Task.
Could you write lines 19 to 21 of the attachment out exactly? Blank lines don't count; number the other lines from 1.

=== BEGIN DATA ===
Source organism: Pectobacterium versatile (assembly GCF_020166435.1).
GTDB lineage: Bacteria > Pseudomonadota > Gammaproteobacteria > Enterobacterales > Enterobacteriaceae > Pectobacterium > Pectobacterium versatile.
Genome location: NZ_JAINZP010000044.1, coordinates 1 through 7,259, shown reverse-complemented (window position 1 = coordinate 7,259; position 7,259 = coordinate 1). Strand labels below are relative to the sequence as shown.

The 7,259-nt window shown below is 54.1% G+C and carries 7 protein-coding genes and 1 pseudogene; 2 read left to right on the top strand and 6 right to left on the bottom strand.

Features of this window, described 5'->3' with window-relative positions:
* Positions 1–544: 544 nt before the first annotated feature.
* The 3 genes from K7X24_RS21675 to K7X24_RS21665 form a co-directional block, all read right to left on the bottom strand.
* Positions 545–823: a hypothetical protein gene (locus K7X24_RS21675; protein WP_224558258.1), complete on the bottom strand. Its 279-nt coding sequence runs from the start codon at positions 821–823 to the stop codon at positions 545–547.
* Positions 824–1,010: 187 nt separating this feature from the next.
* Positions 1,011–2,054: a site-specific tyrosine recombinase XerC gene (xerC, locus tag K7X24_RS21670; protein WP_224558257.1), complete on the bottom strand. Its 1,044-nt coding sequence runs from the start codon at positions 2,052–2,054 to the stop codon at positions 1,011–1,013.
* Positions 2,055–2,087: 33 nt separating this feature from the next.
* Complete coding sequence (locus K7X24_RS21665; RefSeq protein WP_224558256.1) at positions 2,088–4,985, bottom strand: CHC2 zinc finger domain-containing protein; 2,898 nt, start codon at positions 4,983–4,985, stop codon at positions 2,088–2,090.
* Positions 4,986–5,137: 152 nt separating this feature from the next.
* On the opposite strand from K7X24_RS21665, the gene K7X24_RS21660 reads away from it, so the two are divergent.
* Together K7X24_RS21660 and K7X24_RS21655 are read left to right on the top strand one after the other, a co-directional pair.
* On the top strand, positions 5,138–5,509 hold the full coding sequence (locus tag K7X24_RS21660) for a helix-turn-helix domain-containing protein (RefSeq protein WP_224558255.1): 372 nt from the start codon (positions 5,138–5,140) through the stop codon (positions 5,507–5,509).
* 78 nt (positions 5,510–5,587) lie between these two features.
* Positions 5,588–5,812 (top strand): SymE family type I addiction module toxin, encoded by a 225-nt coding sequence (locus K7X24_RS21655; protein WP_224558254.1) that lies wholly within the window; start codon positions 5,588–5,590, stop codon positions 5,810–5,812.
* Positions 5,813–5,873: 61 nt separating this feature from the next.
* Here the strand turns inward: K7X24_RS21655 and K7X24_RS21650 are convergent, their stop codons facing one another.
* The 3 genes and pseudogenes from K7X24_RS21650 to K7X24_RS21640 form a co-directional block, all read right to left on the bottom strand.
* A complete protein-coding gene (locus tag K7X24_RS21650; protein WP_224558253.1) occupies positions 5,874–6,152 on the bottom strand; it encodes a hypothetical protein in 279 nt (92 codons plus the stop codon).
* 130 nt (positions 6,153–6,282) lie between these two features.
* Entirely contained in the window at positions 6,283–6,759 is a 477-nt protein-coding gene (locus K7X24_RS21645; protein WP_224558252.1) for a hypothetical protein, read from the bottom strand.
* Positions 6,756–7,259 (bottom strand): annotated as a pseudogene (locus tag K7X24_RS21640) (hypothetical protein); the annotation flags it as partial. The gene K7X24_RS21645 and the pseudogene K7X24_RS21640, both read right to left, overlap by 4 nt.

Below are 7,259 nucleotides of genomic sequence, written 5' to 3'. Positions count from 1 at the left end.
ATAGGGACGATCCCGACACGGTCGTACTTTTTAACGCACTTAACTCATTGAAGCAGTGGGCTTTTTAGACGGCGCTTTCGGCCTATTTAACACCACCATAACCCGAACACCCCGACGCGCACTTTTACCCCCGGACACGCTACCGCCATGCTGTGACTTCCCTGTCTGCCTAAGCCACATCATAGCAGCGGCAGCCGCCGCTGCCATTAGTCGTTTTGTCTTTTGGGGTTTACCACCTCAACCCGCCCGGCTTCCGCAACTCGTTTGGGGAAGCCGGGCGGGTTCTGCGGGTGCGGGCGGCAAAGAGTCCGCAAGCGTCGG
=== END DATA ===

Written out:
* Positions 5,813–5,873: 61 nt separating this feature from the next.
* Here the strand turns inward: K7X24_RS21655 and K7X24_RS21650 are convergent, their stop codons facing one another.
* The 3 genes and pseudogenes from K7X24_RS21650 to K7X24_RS21640 form a co-directional block, all read right to left on the bottom strand.